This consecrated and honored brother is the son of James R. Jenkins, of Alabama, who came to Texas at an early day. James R. was one of that little band, found by Z. N. Morrell, in the old town of Washington, Texas, in 1837, and whom he organized into a prayer meeting and later into the first missionary Baptist church west of the Brazos river. The Baptists in and around Washington held a consultation meeting in 1837, and appointed Elder Z. N. Morrell, James R. Jenkins, A. Buffington and H. R. Cartmell to prepare and publish an appeal to the Baptists of the old states, for aid in the evangelism of the new Republic of Texas. Jas. R. Jenkins wrote the appeal. This appeal stirred the great heart and purse of Jesse Mercer, of Georgia, and moved the hearts of the beloved Wm. M. Tryon and James Huckins to come to Texas as missionaries. Judge W. H. Jenkins was born in Washington county, Texas, November 14, 1848. His mother, Harriett Jenkins, was a woman of strong common sense and superior piety. His father died when young W. H. was but two years old. The influence of his mother shaped the boy’s destiny. At the age of ten years he entered Baylor University, at Independence, and when the faculty of the male department moved to Waco, young Jenkins followed, and entered Waco University. In June, 1863, before he was 15 years old, he joined the Confederate army, and served till the close of the war. Again in September, 1865, he entered Waco University, and continued one year. He then accepted a place in a dry goods store, in which position he continued till he began the study of law in the fall of 1867. In 1868 he was converted, and joined the First Baptist church at Waco, where he has ever since held membership. He was admitted to the bar and began the practice of law in Waco, in April, 1869. He was happily married April 27, 1871, to Miss Jessie Speight, daughter of General J. W. Speight, of Waco. He was clerk of the Waco Association in 1878. The same year he was elected clerk of the First Baptist church of Waco, and has served the church continuously in that capacity till this day. For 15 years he has been the superintendent of the First Baptist Sunday school. There is no better Sunday school superintendent in the state. His pastor says that for ten years he prayed the Lord for a superintendent. W. H. Jenkins is the answer to that prayer. Bro. Jenkins was elected county judge of McLennan county in 1888, and served four successive terms — eight years. For ten years he has been a member of the Board of Directors of the Baptist General Convention, and for the past two years he has been president of that Board. He was a member of the Bible and Colportage Board of the General Association before the General Convention was organized. Brother Jenkins has three rules which have done much toward shaping his religious life. (1) Labor by precept and example to extend the mission spirit, (2) Make it the supreme principle of life to glorify Christ through the church. (3) Make religion the chief concern, and subordinate everything to Christian duty. He rejoices that God has greatly blessed him in his family. He and his wife, in the prime and vigor of middle life, have around them their nine children, all of whom he looks upon as God-given. Six of these have given their hearts to the Savior, and are members of the church. He counts it one of his choice blessings that God spared to him his venerable and venerated mother till her 86th year, January 4, 1895. The Lord spare to us this precious brother many years.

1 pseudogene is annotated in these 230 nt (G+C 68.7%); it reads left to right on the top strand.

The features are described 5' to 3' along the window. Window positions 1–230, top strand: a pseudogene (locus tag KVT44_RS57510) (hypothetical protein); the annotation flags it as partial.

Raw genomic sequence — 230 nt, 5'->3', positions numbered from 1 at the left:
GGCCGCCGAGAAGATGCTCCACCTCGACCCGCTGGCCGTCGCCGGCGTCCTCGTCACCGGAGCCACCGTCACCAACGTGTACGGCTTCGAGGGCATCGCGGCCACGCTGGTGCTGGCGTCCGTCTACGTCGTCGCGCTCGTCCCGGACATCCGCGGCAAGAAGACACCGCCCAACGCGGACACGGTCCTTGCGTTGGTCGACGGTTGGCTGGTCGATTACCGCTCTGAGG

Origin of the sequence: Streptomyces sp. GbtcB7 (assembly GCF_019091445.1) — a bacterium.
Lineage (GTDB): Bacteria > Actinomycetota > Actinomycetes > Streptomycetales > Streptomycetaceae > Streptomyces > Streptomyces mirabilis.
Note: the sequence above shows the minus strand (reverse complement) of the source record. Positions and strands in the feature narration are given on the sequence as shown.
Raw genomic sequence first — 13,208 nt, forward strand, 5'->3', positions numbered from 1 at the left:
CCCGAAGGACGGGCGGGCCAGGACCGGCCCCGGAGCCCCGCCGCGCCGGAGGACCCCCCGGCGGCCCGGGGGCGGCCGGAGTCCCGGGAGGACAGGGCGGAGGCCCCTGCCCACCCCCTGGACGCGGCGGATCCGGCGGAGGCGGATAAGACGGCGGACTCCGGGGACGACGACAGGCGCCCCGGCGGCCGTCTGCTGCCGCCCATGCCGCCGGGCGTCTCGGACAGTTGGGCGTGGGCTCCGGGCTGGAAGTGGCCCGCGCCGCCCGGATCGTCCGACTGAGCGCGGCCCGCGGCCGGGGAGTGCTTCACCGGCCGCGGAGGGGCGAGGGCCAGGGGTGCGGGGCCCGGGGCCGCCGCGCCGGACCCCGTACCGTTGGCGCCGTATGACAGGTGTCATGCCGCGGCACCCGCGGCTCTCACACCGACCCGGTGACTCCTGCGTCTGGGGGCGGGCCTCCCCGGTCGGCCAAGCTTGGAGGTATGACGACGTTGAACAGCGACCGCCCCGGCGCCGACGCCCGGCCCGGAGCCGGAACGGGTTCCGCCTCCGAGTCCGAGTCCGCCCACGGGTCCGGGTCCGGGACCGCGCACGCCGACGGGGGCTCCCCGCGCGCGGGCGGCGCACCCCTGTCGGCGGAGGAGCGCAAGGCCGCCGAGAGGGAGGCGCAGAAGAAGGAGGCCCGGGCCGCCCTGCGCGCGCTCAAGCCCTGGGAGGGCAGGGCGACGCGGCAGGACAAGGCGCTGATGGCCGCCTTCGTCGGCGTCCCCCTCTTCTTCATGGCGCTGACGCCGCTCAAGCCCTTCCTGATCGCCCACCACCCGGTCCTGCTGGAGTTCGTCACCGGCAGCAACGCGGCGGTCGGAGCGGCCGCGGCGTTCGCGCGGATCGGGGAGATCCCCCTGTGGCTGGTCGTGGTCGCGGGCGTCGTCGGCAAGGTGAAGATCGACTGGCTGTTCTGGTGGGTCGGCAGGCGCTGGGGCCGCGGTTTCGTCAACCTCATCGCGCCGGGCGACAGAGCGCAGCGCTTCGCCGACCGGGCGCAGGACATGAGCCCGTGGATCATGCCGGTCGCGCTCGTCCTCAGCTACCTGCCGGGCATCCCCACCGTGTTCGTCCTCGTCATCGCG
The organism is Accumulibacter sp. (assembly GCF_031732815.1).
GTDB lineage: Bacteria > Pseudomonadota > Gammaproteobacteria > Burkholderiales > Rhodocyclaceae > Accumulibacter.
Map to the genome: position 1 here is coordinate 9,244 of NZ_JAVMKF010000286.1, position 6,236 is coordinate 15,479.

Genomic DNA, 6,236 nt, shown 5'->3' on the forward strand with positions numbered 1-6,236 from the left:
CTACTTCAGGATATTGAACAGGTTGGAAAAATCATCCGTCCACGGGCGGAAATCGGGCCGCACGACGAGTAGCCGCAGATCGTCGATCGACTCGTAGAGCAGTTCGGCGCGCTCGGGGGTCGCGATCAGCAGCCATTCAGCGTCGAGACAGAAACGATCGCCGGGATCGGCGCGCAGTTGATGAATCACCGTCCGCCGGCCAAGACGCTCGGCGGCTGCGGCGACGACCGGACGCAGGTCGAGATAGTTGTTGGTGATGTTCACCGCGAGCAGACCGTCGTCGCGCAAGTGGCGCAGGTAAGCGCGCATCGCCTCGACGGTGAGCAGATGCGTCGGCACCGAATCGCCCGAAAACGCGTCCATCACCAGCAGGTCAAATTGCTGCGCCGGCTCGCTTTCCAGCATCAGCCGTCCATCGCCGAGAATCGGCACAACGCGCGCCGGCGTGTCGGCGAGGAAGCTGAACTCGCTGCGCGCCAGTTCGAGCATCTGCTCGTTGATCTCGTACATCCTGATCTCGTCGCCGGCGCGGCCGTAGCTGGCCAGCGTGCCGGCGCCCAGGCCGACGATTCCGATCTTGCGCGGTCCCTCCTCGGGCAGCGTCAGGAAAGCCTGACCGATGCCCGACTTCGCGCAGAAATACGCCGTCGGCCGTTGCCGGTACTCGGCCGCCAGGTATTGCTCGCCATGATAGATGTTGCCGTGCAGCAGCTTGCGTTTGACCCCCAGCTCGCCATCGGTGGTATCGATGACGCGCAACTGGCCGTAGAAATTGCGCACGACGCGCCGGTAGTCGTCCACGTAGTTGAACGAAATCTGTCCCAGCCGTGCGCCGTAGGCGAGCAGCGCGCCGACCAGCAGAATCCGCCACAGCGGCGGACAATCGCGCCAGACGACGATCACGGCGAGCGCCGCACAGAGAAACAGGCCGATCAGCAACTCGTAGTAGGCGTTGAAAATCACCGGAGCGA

Source: J. L. Walker and C. P. Lumpkin, History of the Waco Baptist Association of Texas (Waco: Byrne-Hill Printing House, 1897), pp. 236-328.